Hall Marks on English Sterling Silver usually have four or five components, although very small pieces often are incompletely marked.
1. The Standard Mark. This is a Lion Passant and shows that the article is sterling silver, i.e., that it contains 925 parts of pure silver per 1000.
2. The Mark of Origin. A symbol indicating the location of the office of assay. The London Guild mark is a Leopard's Head, surmounted by a crown until 1821, uncrowned since that date.
3. The Maker's Mark. This was originally a symbolic device, but from 1696 to 1720, the first two letters of the maker's surname were frequently used, with or without a symbol as well: After 1720, the maker was usually identified by letters only and after 1739, the letters used were his initials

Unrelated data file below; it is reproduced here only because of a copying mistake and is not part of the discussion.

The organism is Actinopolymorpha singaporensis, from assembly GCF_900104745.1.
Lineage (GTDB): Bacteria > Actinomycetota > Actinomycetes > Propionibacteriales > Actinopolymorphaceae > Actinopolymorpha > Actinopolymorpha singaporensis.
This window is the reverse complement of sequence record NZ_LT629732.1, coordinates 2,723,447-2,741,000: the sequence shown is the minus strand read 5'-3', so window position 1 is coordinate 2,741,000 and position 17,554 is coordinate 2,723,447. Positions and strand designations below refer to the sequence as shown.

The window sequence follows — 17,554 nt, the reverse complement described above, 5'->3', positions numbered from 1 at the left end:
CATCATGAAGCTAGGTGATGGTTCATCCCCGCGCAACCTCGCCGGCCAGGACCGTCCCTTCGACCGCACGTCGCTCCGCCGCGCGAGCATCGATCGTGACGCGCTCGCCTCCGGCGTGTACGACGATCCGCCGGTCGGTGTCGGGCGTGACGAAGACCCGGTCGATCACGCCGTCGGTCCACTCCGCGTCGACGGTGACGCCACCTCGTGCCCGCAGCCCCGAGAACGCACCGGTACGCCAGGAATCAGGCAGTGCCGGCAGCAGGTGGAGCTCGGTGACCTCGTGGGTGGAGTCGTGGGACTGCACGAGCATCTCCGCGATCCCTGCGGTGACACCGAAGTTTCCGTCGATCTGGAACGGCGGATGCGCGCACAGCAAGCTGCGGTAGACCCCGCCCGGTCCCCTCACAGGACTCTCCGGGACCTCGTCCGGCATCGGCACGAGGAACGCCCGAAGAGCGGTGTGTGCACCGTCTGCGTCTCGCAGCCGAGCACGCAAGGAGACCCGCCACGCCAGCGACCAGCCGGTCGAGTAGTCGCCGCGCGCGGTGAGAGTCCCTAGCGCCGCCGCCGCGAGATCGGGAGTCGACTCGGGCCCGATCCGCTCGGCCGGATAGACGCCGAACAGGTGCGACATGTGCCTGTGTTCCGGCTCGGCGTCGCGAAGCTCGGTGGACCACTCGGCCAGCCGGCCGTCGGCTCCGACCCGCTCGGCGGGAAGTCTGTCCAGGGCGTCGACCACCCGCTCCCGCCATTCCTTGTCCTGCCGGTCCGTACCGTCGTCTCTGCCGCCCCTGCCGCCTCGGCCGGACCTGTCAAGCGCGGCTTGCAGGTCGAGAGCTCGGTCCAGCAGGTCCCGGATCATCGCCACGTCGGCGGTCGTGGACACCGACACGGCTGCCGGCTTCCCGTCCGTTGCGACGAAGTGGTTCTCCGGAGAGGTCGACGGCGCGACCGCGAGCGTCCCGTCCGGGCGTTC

4. The Date Mark. Letters of the alphabet, varied in style or in the shape of their surrounding shields, denote the year of assay. Each guild used its own series of letters and London marks must not be used in determining the date of provincial silver.
5. The Duty Mark. From 1784 to 1890, a tax was levied on each piece of silver assayed, and the reigning sovereign's head was used to show that it had been paid.
No laws govern the marking of plate wares. Old Sheffield Plate, all of which was made before 1840, is usually unmarked or has the maker's name or symbol only. Plate wares marked "A1," "EPNS," "Sheffield," "Silver on Copper" or "Silver Soldered" are modern electroplate.
European Silver is marked according to the laws of the individual country. The numbers "12" or "13" refer to the purity based on a total of 16 units. Modern European silver bears the standard mark in decimal units, for example 800/1000 fine.
The United States has no official hall-mark system. Objects made before 1868 have the maker's name or initials only, sometimes with the word "coin." Later pieces are marked "Sterling".